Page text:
The Oncologist then asked when Reggie wanted to start. Reggie asked how long did it take to get the shot, etc and was told he could do it right now. A stick in the butt and it would hurt. I was looking at Reggie, giving him that DO IT NOW look. Reggie told him heíd have to think about it. Seems heís thinking about all the bad things hormone therapy does and I donít care because itís one freaking shot that last 4-6 months, not a life time. It appears he is going to both the hormone and radiation, heís just trying to fit it into his schedule.

HELLO! Is it just me or isnít killing cancer the most important thing in your life? Who cares if youíre going to miss a couple conference and not make that money? That you will miss the Vegas show and I canít come with you? drat itís hard being on this side of the coin. I guess there were never any choices in my therapy. It was more of a do this and live a few more years or donít & die PDQ . Amazingly, Iíve been very patient and supportive. Iíve let him know that itís his body & decision. Iíll support whatever he choices to do. So thatís where we are. Heís pretty sure heís going to do both, start in a couple weeks, so that he can do the Vegas show but miss the one after. Heíll be getting radiation all through turkey hunting season and he might not be able to hunt which heís not happy about. And Iím hanging trying not to thinking about until he tells me when heís doing what. UGH!!!!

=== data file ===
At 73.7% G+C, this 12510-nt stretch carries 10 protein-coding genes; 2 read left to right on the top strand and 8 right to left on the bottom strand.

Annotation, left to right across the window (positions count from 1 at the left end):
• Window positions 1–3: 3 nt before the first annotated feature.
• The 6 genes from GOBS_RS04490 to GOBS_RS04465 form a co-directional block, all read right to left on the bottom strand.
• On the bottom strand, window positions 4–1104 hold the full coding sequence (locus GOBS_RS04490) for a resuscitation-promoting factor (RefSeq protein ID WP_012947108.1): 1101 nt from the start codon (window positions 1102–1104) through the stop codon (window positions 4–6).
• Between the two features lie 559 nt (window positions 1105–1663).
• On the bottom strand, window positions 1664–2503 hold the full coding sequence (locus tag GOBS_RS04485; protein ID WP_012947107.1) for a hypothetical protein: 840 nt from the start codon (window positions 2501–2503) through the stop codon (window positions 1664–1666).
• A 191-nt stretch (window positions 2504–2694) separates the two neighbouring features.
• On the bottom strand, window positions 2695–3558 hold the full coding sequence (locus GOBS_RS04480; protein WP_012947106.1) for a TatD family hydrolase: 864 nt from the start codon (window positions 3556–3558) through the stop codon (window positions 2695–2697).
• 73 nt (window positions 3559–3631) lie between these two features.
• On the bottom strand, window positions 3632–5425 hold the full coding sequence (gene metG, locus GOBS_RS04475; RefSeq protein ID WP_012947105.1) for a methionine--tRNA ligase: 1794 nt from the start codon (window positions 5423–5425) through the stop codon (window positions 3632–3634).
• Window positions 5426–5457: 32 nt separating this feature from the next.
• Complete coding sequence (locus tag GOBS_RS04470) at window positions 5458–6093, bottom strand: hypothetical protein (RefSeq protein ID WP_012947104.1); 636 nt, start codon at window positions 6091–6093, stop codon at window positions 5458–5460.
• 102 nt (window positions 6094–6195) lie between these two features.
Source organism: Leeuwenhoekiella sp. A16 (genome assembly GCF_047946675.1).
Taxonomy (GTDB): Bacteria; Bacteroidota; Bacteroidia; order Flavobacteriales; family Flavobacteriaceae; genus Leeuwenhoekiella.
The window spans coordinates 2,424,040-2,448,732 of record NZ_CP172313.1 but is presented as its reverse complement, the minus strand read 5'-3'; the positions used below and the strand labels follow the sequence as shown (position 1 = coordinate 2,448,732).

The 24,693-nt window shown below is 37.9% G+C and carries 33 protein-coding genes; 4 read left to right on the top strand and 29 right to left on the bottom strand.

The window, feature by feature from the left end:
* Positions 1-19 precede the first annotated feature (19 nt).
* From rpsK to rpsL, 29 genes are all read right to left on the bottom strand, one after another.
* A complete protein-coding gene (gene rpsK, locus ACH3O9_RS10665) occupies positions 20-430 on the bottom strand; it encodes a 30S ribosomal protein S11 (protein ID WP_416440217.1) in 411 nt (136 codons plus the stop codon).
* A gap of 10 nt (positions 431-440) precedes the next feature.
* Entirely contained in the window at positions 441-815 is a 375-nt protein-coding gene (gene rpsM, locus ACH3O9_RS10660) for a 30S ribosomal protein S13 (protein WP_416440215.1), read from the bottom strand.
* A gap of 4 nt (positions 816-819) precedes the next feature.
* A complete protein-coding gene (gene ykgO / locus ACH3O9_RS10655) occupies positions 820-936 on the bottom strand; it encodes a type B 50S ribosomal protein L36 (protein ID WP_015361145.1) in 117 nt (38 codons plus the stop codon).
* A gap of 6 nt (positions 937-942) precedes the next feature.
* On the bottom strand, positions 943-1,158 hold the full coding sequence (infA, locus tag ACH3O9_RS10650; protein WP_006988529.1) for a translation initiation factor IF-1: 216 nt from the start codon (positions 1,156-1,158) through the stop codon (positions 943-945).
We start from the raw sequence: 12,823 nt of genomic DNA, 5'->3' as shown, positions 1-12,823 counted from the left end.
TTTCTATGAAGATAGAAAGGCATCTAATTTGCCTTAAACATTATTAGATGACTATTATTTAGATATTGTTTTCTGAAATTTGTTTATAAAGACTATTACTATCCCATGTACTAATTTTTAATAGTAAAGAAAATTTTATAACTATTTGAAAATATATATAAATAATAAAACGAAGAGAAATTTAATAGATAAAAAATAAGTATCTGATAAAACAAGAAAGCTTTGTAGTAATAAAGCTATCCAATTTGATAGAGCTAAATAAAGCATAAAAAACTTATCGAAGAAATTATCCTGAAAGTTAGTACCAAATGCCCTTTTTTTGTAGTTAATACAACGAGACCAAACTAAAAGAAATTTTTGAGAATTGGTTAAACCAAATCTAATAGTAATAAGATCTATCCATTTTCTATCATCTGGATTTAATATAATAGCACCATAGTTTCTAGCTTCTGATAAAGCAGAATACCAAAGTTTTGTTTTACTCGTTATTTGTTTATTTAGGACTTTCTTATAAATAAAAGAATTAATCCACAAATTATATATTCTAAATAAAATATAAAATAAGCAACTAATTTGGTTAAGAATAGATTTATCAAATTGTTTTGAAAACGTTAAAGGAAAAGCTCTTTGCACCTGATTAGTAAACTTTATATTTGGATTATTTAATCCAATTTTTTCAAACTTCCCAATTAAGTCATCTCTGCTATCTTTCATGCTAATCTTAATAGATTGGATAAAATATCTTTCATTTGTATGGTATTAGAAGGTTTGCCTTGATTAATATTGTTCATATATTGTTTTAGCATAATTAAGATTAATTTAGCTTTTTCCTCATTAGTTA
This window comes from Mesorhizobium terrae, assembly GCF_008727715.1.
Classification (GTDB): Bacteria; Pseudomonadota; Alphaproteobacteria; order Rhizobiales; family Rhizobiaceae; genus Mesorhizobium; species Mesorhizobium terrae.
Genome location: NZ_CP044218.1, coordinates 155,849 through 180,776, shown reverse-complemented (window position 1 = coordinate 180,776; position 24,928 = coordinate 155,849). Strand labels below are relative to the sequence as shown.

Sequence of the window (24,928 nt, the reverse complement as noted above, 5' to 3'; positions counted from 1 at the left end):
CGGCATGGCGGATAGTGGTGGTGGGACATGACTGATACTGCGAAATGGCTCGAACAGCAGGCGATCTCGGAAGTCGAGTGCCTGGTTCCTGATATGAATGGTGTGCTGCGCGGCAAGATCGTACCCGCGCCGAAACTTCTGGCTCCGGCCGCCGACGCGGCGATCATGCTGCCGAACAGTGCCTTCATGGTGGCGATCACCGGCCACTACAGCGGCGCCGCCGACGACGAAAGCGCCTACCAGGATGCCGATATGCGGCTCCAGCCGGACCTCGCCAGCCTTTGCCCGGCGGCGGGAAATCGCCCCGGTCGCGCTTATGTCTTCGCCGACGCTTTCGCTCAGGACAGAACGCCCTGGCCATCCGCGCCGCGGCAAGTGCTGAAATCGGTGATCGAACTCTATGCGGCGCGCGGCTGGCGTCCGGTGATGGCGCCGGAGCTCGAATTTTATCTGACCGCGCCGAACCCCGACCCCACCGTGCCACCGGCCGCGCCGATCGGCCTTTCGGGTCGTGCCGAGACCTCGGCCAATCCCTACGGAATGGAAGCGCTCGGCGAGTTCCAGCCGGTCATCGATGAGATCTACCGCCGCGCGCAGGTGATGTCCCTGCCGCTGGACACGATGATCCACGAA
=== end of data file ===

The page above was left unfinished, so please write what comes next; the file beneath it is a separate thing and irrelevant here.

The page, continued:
I hope Iím not a stressed the gently caress out as he was going to see the oncologist as when I get my MRI. If I am just start giving me ativan days ahead so I wonít be.

Now going back to the ignoring everything & anything concerning cancer until he gives me an answer.

Dick Trauma
Nov 30, 2007

My dick is fine. Thanks for asking.


Cancer (and any serious disease) demands alot of the patient. Sometimes you give up one thing after the other, and dealing with a recurrence can be a back breaker. You think "Christos, what the gently caress else do I have to deal with?"

Maybe he's feeling a little buried by this new round of treatment he has to go through and needs some time to absorb it. Sometimes the only power a patient has is to say "NO" to something, even if it's something he needs.

Bollock Monkey
Jan 21, 2007
The Almighty

I'm not sure if this is the right place to ask this, but I'd like some input from internet strangers. I've followed this thread for a long time and you guys seem nice and pretty well-informed.